Explore Events

And I can get more granular by choosing “Category/Action/Label” as shown above. In this case, my event labels contain the blog pages that were liked or tweeted. In the interface, the nodes expand as you mouse over them so you can read the entire label.

View Non-URL Goals in Goal Flow

While the most obvious benefit of the Goal Flow report is its visualization of steps in your funnels, you can also glean useful data for goals that have only one step. And now those one step goals can include engagement goals like Visit Duration (formerly Time on Site). So I can ask, for example, what sources resulted in visits more than 5 minutes long?

Goal Flow

The image above shows the dimension “Source/Medium” and which segments of that dimension contributed to longer visits. I can segment the Goal Flow just like the Visitors Flow and Events Flow, using a default or custom segment.

Customize Dimension

And don’t forget the option to customize the dimension, by clicking the gear icon next to “Source/Medium”… you can quickly find a single source that may not appear in the top nodes, or even define an ad hoc set of sources, without creating a custom segment.

View “Event Funnels” in Events Flow

You can’t put events in funnel steps, so Goal Flow can only show you which visit segments led to a single step Event Goal. But if you have a process that’s easily defined by a series of events, you could use Events Flow to see whether enough visitors flow through those events to make a funnel-like path.

And the best part is you can segment Events Flow using the full range of default and custom segments. Look at the flow across events for just New Visitors, or for Visits with Transactions, or even segment by Custom Variables for visits from different visitor types. Sounds like a great topic for a future blog post!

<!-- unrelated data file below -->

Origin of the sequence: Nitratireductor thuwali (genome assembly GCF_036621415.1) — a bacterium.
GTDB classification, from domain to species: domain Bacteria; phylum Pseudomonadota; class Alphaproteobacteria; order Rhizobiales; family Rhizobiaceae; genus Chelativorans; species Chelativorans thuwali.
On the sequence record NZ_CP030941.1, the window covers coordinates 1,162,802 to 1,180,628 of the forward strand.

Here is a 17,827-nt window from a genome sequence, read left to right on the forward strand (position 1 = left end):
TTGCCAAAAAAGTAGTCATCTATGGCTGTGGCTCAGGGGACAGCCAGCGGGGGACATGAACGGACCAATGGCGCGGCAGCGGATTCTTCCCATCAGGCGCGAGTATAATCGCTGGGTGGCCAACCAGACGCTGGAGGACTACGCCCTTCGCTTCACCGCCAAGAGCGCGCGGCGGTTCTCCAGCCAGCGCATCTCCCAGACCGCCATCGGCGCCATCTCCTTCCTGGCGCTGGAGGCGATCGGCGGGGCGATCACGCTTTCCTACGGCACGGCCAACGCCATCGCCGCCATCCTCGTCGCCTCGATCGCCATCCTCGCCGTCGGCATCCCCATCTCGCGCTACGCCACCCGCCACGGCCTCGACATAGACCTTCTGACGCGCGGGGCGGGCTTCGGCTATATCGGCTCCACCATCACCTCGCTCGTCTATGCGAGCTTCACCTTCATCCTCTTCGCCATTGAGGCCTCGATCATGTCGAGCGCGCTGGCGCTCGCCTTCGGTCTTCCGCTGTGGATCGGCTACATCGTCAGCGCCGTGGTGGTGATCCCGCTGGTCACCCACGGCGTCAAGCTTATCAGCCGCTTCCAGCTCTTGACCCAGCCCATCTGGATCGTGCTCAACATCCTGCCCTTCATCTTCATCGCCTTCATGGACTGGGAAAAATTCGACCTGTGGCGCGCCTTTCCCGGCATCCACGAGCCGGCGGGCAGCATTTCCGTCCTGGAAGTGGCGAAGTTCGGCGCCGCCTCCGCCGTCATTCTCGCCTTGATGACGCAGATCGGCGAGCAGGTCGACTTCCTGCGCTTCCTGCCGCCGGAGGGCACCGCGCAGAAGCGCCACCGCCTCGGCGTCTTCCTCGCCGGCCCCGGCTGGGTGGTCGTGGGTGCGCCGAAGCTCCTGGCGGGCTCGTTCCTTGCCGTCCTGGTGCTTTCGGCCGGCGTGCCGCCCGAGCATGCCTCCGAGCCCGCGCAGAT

What’s your reaction to this latest round of enhancements to Flow Visualization? What’s still on your wish list? Let me know in the comments.

Dorcas Alexander

About Dorcas Alexander

Dorcas Alexander is a Digital Analyst working with Google Analytics. Her path to LunaMetrics included stints in ad agency creative, math, computer science, language technology research, and corporate training. She loves to learn and teach what she’s learned. One of the top-rated tournament Scrabble players in Pennsylvania, Dorcas has an insatiable drive to compete and win. “Impossible” is not in her vocabulary.

http://www.lunametrics.com/blog/2012/03/26/analytics-flow-visualization/

9 Responses to “More to Love in Google Analytics Flow Visualization”

Fred says:

Very cool. But one of the best is export and e-mail in excel format….looooong time waiting for that.

Michael says:

Nice article. Question regarding the Flow reports. Is Drop Off the show the same as Bounce Rate or is it measured differently? It appears to be a hybrid of exits and bounces but I can’t find anything definitive. It doesn’t seem to match the bounce rate for any given page when viewing bounce rate reports. Any ideas? Thanks!